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Evaluation of Fetal and Infant Mortality Review (FIMR) Programs Nationwide

  • Now Available - Special Issue of the Maternal and Child Health Journal

Fetal and Infant Mortality Review: Historical Foundations, Evaluation Findings, and Future Directions

The Fetal and Infant Mortality Review (FIMR) process is used by communities to determine the community-level factors associated with individual cases of fetal or infant death. FIMR teams think about infant mortality in the larger context of social, economic, and systems factors, with the ultimate goal of improving commuity resources and health service delivery systems for women, infants, and families.

The WCHPC undertook an evaluation of FIMR between 1997 and 2001, with funding from the federal Maternal and Child Health Bureau (MCHB). MCHB's Division of Perinatal Systems and Women's Health, the National FIMR Program at the American College of Obstetricians and Gynecologists, and a panel of national FIMR experts provided technical advice to the study team.

Evaluation Objectives

  1. To determine the impacts of FIMR on community resources and service delivery systems for women, infants, and their families
  2. To identify the key factors contributing to the effectiveness of FIMRs in improving community resources and service systems available to women, infants, and their families
  3. To assess the implications of FIMR for maternal and child health practice in terms of public health core functions

The full range of FIMR programs, including those initiated through funds from the NFIMR Program, MCHB, Healthy Start Program, and state and/or local health agencies, were examined in the study. Because FIMR is only one of many existing mechanisms for effecting systems change, the evaluation identified the features of the FIMR model, process, and outcomes that are unique relative to other community-level strategies. The evaluation was conducted in three phases, with the work of each phase informing those that followed.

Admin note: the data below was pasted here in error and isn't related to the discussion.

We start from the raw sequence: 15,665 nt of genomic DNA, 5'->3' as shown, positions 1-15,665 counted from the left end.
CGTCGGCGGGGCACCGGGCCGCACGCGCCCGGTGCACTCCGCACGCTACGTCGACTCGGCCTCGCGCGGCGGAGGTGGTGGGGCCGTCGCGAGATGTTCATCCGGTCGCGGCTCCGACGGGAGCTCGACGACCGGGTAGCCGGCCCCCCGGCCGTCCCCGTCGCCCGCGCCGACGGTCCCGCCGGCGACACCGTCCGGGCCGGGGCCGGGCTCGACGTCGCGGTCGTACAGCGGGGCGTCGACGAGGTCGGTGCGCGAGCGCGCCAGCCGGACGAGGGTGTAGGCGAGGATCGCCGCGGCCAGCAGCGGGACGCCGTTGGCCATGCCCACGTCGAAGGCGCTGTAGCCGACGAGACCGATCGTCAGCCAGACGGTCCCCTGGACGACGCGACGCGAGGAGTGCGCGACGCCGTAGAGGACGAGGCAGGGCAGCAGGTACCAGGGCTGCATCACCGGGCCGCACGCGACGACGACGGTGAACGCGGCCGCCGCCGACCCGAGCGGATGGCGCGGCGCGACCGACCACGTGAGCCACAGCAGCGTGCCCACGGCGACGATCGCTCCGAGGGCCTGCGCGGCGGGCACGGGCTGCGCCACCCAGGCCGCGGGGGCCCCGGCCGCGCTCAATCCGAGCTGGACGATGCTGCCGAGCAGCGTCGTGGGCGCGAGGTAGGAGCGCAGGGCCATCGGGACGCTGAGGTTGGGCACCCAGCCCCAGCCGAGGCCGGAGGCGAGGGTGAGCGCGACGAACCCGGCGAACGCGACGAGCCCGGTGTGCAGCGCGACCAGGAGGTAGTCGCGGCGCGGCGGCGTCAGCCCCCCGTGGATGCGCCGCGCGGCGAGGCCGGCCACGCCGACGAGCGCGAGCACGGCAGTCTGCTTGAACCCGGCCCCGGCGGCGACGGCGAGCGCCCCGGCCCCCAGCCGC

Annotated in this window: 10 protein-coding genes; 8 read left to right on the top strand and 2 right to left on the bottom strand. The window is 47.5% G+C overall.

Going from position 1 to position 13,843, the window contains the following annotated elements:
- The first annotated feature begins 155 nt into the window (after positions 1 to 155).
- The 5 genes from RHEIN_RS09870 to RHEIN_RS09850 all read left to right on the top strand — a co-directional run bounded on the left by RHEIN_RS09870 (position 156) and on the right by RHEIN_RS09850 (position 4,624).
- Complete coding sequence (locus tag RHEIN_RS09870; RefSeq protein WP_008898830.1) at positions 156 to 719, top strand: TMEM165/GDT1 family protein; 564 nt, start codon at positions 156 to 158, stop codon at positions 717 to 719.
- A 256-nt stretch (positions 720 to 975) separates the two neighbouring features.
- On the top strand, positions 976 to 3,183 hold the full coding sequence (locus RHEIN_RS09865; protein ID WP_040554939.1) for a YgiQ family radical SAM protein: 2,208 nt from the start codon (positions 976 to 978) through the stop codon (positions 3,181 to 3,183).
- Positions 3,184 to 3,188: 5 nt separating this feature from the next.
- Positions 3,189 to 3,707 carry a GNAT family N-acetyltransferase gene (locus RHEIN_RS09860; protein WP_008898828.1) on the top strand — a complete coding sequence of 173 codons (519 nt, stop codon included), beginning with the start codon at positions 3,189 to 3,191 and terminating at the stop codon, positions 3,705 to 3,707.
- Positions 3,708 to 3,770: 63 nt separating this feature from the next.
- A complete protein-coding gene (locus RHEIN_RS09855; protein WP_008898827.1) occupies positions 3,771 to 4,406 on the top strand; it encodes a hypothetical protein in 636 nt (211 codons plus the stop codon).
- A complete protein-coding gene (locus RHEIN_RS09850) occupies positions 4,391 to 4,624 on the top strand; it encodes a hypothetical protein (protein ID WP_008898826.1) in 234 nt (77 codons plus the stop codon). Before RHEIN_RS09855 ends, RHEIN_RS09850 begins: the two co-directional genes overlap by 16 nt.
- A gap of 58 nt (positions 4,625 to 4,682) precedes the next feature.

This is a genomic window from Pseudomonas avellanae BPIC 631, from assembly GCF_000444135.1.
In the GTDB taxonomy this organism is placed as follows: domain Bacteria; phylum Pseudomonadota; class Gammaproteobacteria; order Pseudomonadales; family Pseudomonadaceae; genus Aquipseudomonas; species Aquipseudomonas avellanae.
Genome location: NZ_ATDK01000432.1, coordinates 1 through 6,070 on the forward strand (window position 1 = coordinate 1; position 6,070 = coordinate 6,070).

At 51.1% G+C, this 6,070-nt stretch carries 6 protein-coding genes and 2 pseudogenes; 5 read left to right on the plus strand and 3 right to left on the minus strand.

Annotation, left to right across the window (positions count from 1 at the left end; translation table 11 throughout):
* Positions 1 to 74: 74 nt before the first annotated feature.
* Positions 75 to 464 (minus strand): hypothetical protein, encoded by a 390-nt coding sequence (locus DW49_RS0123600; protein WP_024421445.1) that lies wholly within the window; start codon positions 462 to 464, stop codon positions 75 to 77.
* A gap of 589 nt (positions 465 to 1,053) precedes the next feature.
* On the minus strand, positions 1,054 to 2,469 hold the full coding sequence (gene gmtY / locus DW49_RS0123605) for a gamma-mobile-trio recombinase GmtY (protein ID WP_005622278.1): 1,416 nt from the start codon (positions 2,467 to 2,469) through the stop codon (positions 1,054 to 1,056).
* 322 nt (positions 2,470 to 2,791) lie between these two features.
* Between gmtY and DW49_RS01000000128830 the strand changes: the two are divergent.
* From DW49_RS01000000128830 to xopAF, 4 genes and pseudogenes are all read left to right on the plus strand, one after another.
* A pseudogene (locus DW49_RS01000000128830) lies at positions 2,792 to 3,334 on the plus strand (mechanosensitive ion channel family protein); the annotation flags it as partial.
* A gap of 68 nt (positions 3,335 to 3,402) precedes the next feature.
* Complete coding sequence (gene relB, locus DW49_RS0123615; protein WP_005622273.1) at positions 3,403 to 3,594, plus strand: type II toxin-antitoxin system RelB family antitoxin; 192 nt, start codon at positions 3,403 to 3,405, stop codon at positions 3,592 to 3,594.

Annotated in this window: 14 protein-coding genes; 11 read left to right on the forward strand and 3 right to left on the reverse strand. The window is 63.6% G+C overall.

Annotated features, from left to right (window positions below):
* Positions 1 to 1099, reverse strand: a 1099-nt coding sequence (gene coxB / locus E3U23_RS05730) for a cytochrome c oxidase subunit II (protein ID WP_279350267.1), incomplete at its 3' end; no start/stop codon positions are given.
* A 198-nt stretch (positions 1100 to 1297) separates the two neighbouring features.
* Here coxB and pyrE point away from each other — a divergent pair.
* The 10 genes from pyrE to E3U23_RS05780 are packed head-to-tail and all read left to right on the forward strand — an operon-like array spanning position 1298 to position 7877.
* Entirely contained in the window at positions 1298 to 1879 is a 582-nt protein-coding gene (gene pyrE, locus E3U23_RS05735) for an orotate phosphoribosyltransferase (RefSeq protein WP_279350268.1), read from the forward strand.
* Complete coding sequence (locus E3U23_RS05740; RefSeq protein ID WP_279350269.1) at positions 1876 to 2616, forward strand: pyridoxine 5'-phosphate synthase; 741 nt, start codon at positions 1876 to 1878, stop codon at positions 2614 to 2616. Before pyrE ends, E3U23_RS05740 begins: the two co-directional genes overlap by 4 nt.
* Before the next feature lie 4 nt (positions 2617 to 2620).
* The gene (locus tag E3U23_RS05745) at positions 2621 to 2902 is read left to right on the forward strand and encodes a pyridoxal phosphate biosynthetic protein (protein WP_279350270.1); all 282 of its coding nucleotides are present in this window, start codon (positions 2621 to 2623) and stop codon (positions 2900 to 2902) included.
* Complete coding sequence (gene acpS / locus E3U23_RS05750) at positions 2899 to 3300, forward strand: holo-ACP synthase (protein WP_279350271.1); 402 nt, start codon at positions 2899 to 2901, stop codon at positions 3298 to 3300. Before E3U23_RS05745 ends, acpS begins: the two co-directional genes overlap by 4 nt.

Evaluation Findings

Our study shows that FIMR programs contribute significantly to improvements in systems of health care for pregnant women and infants through enhanced public health activities in communities. Communities with FIMRs were more likely to report activities in the areas of data assessment and analysis, client services and access, quality improvement for systems of care, partnerships and collaboration, population advocacy and policy development, as well as enhancement of the health workforce.

The findings from the FIMR evaluation are presented in a special issue of the MCH Journal (December 2004), a Final Report presented to the Maternal and Child Health Bureau, as well as a series of policy briefs:

Faculty taking the lead on this evaluation are Donna Strobino, Dawn Misra, Holly Grason, and Karen McDonnell.



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